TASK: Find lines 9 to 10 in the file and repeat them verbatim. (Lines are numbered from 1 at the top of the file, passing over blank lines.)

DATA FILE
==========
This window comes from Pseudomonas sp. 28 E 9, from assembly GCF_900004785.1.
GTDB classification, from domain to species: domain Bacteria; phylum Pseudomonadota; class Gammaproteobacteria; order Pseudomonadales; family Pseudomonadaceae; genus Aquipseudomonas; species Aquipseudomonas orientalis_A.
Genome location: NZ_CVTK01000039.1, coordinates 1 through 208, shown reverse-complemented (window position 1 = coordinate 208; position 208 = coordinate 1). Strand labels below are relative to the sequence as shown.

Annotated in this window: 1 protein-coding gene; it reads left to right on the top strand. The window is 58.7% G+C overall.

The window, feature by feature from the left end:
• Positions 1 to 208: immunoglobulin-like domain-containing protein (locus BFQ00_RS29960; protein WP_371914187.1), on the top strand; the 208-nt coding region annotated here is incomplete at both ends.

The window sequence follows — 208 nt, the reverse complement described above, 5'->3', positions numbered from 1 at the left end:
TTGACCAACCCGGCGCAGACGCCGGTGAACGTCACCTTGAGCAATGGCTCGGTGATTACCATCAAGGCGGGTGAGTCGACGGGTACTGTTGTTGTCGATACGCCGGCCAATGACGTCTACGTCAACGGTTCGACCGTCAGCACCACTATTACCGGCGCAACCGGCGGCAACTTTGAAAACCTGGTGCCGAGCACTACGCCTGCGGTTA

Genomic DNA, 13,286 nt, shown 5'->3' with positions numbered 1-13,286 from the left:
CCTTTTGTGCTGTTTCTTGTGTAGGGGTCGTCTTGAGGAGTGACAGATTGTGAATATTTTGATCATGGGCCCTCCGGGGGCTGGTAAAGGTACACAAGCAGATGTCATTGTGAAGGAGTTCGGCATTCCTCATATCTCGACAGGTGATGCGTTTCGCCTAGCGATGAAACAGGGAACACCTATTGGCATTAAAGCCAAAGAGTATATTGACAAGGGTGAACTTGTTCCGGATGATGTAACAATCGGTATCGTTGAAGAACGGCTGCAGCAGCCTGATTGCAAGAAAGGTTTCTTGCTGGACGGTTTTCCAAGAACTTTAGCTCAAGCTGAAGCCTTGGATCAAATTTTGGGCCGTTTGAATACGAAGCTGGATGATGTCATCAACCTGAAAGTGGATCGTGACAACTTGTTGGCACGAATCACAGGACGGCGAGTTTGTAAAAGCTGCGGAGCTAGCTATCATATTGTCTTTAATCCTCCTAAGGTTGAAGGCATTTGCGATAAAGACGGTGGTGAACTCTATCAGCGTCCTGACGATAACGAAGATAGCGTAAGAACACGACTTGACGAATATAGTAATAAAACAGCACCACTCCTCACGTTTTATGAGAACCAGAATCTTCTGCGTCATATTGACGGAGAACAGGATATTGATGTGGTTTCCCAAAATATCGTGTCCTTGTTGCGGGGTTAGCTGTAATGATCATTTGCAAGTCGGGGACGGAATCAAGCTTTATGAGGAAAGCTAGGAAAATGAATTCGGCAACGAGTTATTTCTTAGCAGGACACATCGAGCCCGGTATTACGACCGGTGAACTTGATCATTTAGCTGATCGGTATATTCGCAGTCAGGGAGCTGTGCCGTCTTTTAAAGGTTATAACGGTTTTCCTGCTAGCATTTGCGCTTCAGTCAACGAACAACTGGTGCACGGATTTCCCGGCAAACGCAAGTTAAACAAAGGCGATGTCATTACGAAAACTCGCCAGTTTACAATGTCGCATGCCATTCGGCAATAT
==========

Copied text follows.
Genomic DNA, 13,286 nt, shown 5'->3' with positions numbered 1-13,286 from the left:
CCTTTTGTGCTGTTTCTTGTGTAGGGGTCGTCTTGAGGAGTGACAGATTGTGAATATTTTGATCATGGGCCCTCCGGGGGCTGGTAAAGGTACACAAGCAGATGTCATTGTGAAGGAGTTCGGCATTCCTCATATCTCGACAGGTGATGCGTTTCGCCTAGCGATGAAACAGGGAACACCTATTGGCATTAAAGCCAAAGAGTATATTGACAAGGGTGAACTTGTTCCGGATGATGTAACAATCGGTATCGTTGAAGAACGGCTGCAGCAGCCTGATTGCAAGAAAGGTTTCTTGCTGGACGGTTTTCCAAGAACTTTAGCTCAAGCTGAAGCCTTGGATCAAATTTTGGGCCGTTTGAATACGAAGCTGGATGATGTCATCAACCTGAAAGTGGATCGTGACAACTTGTTGGCACGAATCACAGGACGGCGAGTTTGTAAAAGCTGCGGAGCTAGCTATCATATTGTCTTTAATCCTCCTAAGGTTGAAGGCATTTGCGATAAAGACGGTGGTGAACTCTATCAGCGTCCTGACGATAACGAAGATAGCGTAAGAACACGACTTGACGAATATAGTAATAAAACAGCACCACTCCTCACGTTTTATGAGAACCAGAATCTTCTGCGTCATATTGACGGAGAACAGGATATTGATGTGGTTTCCCAAAATATCGTGTCCTTGTTGCGGGGTTAGCTGTAATGATCATTTGCAAGTCGGGGACGGAATCAAGCTTTATGAGGAAAGCTAGGAAAATGAATTCGGCAACGAGTTATTTCTTAGCAGGACACATCGAGCCCGGTATTACGACCGGTGAACTTGATCATTTAGCTGATCGGTATATTCGCAGTCAGGGAGCTGTGCCGTCTTTTAAAGGTTATAACGGTTTTCCTGCTAGCATTTGCGCTTCAGTCAACGAACAACTGGTGCACGGATTTCCCGGCAAACGCAAGTTAAACAAAGGCGATGTCATTACGAAAACTCGCCAGTTTACAATGTCGCATGCCATTCGGCAATAT